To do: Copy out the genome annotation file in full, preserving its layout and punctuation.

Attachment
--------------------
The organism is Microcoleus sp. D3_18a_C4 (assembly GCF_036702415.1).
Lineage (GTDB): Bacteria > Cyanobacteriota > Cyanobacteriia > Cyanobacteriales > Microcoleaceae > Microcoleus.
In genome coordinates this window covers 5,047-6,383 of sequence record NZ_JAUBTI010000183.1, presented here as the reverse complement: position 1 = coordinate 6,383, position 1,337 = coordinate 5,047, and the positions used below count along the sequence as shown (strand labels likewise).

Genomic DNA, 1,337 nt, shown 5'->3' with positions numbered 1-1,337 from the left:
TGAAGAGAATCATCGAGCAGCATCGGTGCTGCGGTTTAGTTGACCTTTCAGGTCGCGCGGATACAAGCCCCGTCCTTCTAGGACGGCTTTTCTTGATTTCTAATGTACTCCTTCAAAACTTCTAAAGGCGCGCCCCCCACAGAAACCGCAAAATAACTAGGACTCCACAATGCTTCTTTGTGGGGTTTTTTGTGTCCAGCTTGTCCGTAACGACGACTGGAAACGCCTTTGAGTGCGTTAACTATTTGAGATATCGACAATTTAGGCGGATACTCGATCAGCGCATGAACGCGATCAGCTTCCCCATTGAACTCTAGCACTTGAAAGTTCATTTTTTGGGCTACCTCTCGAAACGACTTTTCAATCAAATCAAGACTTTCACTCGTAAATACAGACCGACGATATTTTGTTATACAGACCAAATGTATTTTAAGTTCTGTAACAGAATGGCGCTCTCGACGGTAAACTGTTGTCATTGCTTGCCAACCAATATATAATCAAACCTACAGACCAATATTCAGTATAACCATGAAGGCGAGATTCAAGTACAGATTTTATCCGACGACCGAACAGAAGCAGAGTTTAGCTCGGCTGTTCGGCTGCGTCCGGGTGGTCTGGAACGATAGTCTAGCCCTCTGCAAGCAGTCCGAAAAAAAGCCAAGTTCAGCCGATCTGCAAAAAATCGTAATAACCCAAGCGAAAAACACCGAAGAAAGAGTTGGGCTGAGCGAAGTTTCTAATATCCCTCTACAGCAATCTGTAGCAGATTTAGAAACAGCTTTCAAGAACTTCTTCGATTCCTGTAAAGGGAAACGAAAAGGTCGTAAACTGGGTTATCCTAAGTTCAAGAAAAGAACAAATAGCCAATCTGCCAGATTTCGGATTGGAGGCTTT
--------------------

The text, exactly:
The organism is Microcoleus sp. D3_18a_C4 (assembly GCF_036702415.1).
Lineage (GTDB): Bacteria > Cyanobacteriota > Cyanobacteriia > Cyanobacteriales > Microcoleaceae > Microcoleus.
In genome coordinates this window covers 5,047-6,383 of sequence record NZ_JAUBTI010000183.1, presented here as the reverse complement: position 1 = coordinate 6,383, position 1,337 = coordinate 5,047, and the positions used below count along the sequence as shown (strand labels likewise).

Genomic DNA, 1,337 nt, shown 5'->3' with positions numbered 1-1,337 from the left:
TGAAGAGAATCATCGAGCAGCATCGGTGCTGCGGTTTAGTTGACCTTTCAGGTCGCGCGGATACAAGCCCCGTCCTTCTAGGACGGCTTTTCTTGATTTCTAATGTACTCCTTCAAAACTTCTAAAGGCGCGCCCCCCACAGAAACCGCAAAATAACTAGGACTCCACAATGCTTCTTTGTGGGGTTTTTTGTGTCCAGCTTGTCCGTAACGACGACTGGAAACGCCTTTGAGTGCGTTAACTATTTGAGATATCGACAATTTAGGCGGATACTCGATCAGCGCATGAACGCGATCAGCTTCCCCATTGAACTCTAGCACTTGAAAGTTCATTTTTTGGGCTACCTCTCGAAACGACTTTTCAATCAAATCAAGACTTTCACTCGTAAATACAGACCGACGATATTTTGTTATACAGACCAAATGTATTTTAAGTTCTGTAACAGAATGGCGCTCTCGACGGTAAACTGTTGTCATTGCTTGCCAACCAATATATAATCAAACCTACAGACCAATATTCAGTATAACCATGAAGGCGAGATTCAAGTACAGATTTTATCCGACGACCGAACAGAAGCAGAGTTTAGCTCGGCTGTTCGGCTGCGTCCGGGTGGTCTGGAACGATAGTCTAGCCCTCTGCAAGCAGTCCGAAAAAAAGCCAAGTTCAGCCGATCTGCAAAAAATCGTAATAACCCAAGCGAAAAACACCGAAGAAAGAGTTGGGCTGAGCGAAGTTTCTAATATCCCTCTACAGCAATCTGTAGCAGATTTAGAAACAGCTTTCAAGAACTTCTTCGATTCCTGTAAAGGGAAACGAAAAGGTCGTAAACTGGGTTATCCTAAGTTCAAGAAAAGAACAAATAGCCAATCTGCCAGATTTCGGATTGGAGGCTTT